Historical Book Justice

Decent Essays
Throughout much of the historical writings of the Bible, ranging from the book of Joshua to the book of Esther, the central narrations depict the formation of kingship that leads Israel. This can be further broken into three sections. First being the Theocracy, covering the period when Israel was ruled by God. Second, is the Monarchy which traces Israel Kings from the good to the bad leading to the nation’s destruction. Third, is the restoration describing Israel’s remnant after the seventy years of captivity. For the sake of limitation, an example from each section will be analyzed. In the historical books justice is prevalent because it is an ideal that closely associates with government or an avenue in which justice is easily issued. In…show more content…
The last decree that Joshua composed in his life is one that is proportionate to the justice that God commands (Josh. 24:25). Joshua reinstates the post-Exodus way of life to help in God’s work of salvation and gives it to his people (Hamlin 1983:203). However, citizens slowly began to slip into their past way of living in a manner of unjustly living because of the lack of leadership (Judg. 17:6, 18:1, 19:1). In the text the words “everyone did as he saw fit” is used. God calls his people to a strict code which is opposite of their lifestyles. In this instance, “God’s people are in their most hypocritical state, driven by selfishness” (Younger 2002:351). As mentioned above, selflessness through love is the essence of justice and Israel’s character is not in a manner of…show more content…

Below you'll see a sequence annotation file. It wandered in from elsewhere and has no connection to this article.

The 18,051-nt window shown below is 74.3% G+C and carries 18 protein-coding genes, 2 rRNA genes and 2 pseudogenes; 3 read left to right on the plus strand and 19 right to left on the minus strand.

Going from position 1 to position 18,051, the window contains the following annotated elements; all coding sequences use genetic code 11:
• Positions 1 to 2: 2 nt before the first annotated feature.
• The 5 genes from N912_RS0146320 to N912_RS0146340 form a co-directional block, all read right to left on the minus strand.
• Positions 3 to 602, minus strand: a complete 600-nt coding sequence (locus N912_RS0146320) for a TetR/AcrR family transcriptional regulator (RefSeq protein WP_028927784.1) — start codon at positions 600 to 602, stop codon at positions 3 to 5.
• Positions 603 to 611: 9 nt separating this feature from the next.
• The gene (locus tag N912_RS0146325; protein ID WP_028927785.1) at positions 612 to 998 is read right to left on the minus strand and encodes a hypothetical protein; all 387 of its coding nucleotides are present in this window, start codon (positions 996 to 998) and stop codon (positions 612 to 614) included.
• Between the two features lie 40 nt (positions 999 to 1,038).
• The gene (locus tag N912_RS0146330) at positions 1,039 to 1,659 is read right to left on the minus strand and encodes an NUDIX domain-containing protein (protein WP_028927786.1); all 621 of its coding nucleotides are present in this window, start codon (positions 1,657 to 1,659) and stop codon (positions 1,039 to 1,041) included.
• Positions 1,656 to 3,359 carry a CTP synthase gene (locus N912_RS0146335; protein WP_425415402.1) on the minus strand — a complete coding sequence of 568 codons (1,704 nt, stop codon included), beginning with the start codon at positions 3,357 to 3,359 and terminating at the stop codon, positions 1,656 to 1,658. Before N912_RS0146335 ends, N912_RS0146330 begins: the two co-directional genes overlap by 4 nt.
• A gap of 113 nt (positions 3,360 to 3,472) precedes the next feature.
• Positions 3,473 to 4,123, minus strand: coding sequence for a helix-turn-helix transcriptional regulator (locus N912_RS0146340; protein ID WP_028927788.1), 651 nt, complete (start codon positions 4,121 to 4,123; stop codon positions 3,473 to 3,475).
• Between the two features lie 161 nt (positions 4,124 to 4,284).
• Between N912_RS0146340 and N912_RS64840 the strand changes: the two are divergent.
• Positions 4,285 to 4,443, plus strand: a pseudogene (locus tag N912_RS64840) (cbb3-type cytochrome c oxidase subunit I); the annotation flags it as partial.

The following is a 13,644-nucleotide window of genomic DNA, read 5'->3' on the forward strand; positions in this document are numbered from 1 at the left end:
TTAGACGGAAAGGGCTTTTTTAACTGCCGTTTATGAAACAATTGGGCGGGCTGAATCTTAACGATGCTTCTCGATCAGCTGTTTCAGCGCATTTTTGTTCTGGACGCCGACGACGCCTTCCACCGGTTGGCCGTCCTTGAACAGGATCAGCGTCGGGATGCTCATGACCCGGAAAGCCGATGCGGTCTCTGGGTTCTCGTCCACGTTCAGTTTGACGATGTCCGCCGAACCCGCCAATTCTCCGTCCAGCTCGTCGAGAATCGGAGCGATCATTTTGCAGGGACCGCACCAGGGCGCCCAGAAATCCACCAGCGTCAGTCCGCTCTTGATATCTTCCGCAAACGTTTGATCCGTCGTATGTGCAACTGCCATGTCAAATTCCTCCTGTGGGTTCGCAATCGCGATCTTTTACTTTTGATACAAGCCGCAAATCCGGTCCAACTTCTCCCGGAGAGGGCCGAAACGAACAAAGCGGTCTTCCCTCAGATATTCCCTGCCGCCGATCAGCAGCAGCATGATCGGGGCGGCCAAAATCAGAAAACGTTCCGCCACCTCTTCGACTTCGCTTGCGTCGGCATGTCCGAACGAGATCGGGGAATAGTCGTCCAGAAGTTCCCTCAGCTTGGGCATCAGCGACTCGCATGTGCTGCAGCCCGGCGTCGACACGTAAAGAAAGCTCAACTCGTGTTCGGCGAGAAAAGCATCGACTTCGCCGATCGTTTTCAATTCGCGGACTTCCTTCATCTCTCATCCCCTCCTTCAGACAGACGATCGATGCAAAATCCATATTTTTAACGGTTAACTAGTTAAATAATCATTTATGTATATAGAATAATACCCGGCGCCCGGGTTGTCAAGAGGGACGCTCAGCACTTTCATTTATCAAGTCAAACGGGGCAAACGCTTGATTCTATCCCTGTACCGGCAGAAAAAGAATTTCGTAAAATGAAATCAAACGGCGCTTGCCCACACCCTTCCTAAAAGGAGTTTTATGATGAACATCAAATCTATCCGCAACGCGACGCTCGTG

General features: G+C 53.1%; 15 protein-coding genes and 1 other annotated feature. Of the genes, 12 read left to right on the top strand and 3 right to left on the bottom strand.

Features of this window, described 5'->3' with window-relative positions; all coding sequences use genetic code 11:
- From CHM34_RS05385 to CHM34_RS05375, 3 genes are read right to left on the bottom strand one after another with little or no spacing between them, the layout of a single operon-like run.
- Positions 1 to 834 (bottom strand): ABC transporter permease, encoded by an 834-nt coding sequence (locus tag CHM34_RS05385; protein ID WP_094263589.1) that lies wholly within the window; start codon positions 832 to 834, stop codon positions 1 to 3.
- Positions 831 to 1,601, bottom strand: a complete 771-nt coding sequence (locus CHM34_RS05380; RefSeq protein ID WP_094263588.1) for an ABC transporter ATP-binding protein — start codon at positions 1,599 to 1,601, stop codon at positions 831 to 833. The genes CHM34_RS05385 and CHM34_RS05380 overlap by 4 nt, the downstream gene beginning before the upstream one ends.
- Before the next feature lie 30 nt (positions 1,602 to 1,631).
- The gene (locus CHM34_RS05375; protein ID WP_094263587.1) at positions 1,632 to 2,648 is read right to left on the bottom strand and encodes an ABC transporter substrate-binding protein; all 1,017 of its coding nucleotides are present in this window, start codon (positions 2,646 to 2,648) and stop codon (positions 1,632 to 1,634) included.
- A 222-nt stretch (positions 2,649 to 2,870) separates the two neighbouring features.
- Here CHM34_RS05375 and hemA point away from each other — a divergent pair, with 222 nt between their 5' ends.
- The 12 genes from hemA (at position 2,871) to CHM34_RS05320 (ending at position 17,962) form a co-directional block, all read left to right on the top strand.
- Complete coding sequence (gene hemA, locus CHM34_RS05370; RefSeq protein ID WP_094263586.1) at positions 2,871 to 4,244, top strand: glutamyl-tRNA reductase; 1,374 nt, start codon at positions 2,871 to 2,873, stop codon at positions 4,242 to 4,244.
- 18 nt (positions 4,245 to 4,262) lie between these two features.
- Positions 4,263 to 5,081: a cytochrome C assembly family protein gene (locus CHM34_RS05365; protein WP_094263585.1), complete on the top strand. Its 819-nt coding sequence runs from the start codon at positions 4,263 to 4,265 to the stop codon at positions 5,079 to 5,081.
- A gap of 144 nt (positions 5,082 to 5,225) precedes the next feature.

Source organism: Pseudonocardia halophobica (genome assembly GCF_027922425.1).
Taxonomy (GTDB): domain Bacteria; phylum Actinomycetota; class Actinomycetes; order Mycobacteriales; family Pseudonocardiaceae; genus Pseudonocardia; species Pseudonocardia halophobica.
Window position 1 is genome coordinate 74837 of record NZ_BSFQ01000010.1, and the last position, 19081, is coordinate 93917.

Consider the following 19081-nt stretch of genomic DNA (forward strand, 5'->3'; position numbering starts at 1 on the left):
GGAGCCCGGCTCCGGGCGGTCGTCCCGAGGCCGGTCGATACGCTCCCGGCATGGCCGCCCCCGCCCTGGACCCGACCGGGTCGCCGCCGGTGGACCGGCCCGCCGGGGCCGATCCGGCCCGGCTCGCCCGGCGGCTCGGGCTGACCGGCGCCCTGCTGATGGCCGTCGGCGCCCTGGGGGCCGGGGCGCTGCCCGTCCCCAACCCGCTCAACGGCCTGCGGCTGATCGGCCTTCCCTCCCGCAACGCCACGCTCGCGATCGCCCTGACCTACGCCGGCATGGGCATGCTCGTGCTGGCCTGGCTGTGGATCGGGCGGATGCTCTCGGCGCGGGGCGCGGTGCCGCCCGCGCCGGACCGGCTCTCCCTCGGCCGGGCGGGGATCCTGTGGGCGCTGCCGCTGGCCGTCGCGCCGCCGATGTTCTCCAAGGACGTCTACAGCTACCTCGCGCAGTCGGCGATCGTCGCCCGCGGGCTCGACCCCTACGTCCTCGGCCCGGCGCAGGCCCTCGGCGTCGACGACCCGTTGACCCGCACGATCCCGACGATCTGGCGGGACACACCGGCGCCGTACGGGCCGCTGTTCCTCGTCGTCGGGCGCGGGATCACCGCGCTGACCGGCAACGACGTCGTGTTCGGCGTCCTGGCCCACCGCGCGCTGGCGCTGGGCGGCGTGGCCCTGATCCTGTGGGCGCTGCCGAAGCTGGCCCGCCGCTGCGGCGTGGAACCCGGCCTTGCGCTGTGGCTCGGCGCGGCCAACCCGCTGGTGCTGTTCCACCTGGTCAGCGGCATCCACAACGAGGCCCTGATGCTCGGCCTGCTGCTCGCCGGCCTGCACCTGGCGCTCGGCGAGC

As noted in previous sections, the state of the world was far from shalom and God was on a mission to restore this. However, it also seemed Israel was not going to be the source of redemption as they only held the desire to be like the nations, lacking a manner of justice. Yet, in this last category one can note of the beginning process of restoration until the time of Jesus. In this section, there is one important verse to pay attention to. In Ezra 10:14 the idea of justice is reinstated but not in a way that is simply justice put into action, but in the intent to regather the people of God; to bring all back into a community of love. This is one step closer to restoring shalom. The verse prior to this example is key in understanding this (Ez. 10:9-14). Ezra the priest is calling the people of Israel to rid of their sin and draw back into a state that is founded in God’s will (justice acted in love, love, generosity, and service) (Oswalt
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